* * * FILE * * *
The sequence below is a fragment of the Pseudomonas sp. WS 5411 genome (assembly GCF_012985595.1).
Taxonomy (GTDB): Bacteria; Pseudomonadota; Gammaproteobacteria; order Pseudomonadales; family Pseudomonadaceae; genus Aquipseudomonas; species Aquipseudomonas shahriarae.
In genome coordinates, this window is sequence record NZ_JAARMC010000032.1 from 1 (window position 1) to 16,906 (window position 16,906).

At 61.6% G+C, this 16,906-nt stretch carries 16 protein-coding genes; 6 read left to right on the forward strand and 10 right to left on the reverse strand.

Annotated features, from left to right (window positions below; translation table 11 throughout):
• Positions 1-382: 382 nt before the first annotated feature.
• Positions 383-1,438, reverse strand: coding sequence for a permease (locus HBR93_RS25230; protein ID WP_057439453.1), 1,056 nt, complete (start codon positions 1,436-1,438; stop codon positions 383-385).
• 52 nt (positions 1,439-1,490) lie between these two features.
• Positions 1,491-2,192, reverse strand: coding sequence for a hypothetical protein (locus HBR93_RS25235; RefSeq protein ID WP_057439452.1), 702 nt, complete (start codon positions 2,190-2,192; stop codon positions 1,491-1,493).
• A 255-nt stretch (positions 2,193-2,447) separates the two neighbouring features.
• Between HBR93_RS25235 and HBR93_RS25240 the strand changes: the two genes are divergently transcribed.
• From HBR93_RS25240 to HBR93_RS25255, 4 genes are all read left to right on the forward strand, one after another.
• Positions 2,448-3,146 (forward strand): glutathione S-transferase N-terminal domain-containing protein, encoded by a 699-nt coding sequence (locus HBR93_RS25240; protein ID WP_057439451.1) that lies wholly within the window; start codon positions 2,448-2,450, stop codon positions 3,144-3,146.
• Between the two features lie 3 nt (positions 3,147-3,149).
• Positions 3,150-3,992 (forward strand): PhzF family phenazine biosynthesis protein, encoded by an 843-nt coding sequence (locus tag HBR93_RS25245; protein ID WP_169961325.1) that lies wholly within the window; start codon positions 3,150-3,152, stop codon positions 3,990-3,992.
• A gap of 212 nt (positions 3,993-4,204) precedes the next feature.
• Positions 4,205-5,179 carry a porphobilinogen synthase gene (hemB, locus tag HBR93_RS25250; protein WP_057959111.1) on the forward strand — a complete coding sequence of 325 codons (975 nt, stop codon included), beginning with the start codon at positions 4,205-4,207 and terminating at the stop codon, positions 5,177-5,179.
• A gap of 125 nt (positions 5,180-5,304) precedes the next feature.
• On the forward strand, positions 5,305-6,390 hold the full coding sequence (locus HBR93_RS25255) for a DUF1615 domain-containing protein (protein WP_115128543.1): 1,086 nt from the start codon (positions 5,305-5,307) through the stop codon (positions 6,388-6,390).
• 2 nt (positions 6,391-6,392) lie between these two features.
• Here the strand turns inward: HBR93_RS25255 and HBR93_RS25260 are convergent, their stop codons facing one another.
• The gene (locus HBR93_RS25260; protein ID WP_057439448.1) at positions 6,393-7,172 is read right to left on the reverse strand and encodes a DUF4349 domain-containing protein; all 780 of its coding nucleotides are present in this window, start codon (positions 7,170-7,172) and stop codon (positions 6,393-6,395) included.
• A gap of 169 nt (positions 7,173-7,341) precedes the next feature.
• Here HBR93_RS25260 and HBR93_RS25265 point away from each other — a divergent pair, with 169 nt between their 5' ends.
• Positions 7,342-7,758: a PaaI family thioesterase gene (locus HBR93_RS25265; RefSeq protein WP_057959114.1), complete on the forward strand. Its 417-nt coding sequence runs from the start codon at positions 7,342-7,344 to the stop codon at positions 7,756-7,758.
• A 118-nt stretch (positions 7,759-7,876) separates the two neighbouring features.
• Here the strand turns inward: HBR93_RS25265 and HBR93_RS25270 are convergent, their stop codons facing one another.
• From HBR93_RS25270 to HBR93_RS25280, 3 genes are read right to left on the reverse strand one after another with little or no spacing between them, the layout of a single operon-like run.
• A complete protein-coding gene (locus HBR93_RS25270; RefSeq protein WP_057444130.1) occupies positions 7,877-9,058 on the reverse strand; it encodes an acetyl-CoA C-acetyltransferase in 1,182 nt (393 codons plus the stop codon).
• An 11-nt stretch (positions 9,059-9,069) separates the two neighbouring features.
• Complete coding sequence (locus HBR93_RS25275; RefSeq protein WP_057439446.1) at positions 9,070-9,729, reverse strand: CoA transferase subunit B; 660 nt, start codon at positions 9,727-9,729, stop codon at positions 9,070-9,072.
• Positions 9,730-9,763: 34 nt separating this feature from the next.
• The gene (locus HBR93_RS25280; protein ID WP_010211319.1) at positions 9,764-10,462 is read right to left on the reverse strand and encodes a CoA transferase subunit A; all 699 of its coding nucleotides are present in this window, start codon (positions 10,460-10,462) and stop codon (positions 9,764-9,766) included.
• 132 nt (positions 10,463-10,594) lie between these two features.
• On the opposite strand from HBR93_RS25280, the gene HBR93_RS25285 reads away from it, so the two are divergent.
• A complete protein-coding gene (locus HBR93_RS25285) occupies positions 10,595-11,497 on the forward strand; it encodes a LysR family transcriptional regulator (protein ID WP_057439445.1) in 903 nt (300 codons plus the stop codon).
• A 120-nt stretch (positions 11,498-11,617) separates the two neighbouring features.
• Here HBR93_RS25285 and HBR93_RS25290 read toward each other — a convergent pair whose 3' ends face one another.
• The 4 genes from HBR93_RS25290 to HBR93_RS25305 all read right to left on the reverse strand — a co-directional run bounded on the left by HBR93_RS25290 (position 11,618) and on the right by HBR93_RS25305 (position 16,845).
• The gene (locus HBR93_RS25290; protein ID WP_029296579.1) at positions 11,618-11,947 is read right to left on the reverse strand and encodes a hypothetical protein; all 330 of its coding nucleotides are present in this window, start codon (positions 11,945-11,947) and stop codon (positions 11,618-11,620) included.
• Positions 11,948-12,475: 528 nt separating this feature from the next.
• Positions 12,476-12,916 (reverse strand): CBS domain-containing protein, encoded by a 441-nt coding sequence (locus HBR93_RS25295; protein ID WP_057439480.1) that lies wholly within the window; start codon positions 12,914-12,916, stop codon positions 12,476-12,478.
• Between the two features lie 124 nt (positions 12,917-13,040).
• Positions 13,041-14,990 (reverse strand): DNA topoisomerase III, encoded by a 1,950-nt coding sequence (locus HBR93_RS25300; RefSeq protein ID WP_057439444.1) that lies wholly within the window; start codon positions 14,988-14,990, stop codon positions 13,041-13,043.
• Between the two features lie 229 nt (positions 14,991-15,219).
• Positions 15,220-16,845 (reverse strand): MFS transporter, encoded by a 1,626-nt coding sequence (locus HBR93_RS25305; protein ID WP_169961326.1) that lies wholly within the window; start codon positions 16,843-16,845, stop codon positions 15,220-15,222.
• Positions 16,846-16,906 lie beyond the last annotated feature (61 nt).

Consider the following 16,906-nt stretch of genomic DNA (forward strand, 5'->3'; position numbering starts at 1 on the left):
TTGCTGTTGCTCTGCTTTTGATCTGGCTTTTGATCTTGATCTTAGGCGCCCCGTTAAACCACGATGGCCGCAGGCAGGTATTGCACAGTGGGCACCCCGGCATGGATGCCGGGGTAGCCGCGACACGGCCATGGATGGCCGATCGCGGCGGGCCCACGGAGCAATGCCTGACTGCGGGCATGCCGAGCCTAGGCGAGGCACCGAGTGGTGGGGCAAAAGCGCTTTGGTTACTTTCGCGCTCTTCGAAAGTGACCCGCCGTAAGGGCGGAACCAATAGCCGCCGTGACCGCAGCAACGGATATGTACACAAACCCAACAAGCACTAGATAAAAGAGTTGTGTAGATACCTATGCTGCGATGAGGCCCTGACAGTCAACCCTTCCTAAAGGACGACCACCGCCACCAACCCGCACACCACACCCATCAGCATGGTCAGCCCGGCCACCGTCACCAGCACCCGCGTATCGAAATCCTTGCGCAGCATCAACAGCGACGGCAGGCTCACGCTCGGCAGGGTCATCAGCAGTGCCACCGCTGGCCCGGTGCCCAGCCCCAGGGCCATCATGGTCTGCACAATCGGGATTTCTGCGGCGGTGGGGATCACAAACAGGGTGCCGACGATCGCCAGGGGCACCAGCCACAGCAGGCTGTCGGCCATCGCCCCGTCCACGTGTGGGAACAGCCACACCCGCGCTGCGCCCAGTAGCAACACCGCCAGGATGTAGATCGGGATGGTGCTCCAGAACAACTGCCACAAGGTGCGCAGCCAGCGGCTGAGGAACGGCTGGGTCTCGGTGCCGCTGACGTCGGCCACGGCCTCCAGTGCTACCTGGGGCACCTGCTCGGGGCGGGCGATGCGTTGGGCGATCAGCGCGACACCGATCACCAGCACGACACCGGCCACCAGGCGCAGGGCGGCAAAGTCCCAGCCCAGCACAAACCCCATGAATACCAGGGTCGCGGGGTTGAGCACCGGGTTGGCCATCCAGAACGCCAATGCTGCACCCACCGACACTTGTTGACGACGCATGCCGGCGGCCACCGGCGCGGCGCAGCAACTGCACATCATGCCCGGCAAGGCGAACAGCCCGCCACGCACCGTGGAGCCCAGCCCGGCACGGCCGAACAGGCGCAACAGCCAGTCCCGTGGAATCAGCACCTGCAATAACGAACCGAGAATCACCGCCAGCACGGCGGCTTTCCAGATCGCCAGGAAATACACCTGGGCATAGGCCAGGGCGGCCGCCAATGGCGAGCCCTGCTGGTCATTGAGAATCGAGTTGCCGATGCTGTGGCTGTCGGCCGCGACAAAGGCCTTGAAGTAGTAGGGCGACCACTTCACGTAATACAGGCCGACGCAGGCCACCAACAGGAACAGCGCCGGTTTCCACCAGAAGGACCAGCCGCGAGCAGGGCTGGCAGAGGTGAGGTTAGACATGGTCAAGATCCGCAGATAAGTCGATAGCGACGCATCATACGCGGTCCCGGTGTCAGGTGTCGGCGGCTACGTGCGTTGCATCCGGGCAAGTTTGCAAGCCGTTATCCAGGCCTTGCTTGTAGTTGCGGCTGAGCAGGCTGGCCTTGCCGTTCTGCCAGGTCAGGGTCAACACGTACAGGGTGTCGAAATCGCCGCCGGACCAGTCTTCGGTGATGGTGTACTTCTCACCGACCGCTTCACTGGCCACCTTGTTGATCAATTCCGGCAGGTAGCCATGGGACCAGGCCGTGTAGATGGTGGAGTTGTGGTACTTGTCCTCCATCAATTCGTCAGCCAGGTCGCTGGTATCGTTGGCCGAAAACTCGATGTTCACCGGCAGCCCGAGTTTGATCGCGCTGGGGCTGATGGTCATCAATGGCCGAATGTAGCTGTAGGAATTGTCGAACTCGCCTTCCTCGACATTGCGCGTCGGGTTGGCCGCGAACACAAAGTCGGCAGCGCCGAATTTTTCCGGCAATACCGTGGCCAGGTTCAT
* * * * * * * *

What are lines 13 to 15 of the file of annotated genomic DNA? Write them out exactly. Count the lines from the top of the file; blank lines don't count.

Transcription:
• Positions 2,448-3,146 (forward strand): glutathione S-transferase N-terminal domain-containing protein, encoded by a 699-nt coding sequence (locus HBR93_RS25240; protein ID WP_057439451.1) that lies wholly within the window; start codon positions 2,448-2,450, stop codon positions 3,144-3,146.
• Between the two features lie 3 nt (positions 3,147-3,149).
• Positions 3,150-3,992 (forward strand): PhzF family phenazine biosynthesis protein, encoded by an 843-nt coding sequence (locus tag HBR93_RS25245; protein ID WP_169961325.1) that lies wholly within the window; start codon positions 3,150-3,152, stop codon positions 3,990-3,992.